In fact, now that I think of it, Mr.Vinson’s house is where I first saw the luge that later became a staple at our huge St.Patrick’s Day and Half-Way to St.Patrick’s Day house parties back in the days of Perthshire Street in Brighton. Mmm, how a simple block of frozen water could bring so much pleasure to so many…..makes me wanna stick my lips to that chunk of ice and have someone pour me a double shot of Goldslauger down that beast….and I remember like yesterday how the sadness turned to complete and utter ecstasy that first year when we realized it could be flipped over to the other side when the first side was no longer usable….mmmmm, oooh, yea….(hee, squeezed in a quote from “101 Greatest Goals” that I can think of only one person reading this knows what I’m talking about) ……whoa, back to the story…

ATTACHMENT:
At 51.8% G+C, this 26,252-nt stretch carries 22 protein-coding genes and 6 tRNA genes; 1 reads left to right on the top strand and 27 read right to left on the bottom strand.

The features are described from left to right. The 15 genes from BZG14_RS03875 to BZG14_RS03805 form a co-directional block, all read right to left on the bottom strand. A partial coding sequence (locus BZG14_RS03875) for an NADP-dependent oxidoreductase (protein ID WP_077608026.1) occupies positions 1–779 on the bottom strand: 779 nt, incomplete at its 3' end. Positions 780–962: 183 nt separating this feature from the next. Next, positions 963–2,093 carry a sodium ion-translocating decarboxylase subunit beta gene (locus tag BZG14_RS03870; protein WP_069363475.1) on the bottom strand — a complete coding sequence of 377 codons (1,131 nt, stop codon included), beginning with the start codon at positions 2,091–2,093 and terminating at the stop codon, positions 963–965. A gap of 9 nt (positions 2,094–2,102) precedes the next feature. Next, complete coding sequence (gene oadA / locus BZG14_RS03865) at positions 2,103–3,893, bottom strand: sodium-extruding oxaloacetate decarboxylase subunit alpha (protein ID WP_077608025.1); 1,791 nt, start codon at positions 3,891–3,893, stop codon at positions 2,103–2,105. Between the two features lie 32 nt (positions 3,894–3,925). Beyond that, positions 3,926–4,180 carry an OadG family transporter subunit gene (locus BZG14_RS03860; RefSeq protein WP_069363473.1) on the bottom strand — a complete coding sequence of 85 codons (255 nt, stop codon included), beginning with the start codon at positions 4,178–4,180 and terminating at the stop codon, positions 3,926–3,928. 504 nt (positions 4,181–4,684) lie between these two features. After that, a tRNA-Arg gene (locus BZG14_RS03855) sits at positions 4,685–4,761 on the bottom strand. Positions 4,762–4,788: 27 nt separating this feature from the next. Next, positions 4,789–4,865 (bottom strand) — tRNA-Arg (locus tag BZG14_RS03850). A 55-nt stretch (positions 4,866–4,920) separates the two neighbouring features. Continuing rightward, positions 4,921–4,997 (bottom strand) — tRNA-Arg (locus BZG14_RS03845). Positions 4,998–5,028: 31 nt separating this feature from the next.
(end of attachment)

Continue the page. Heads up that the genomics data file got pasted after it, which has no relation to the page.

The premise is this, we’ve all seen the “proposition” bets that Vegas (and on-line sites) will take action on. You know, who will pass for more yards, etc. Then there are the point spreads, and the pleothera of over/under type things, too. Literally hundreds of things to choose from. I found that thirty questions fit very nicely onto a single piece of paper, and that amount of questions is not too many as to chase lazy players from playing, yet it is just enough to determine a winner from a large amount of entries. I collect a couple bucks per entry, and I split it out so the person with the most correct answers takes home 70%, while the second place person takes home 30%. Not a bad investment on two dollars.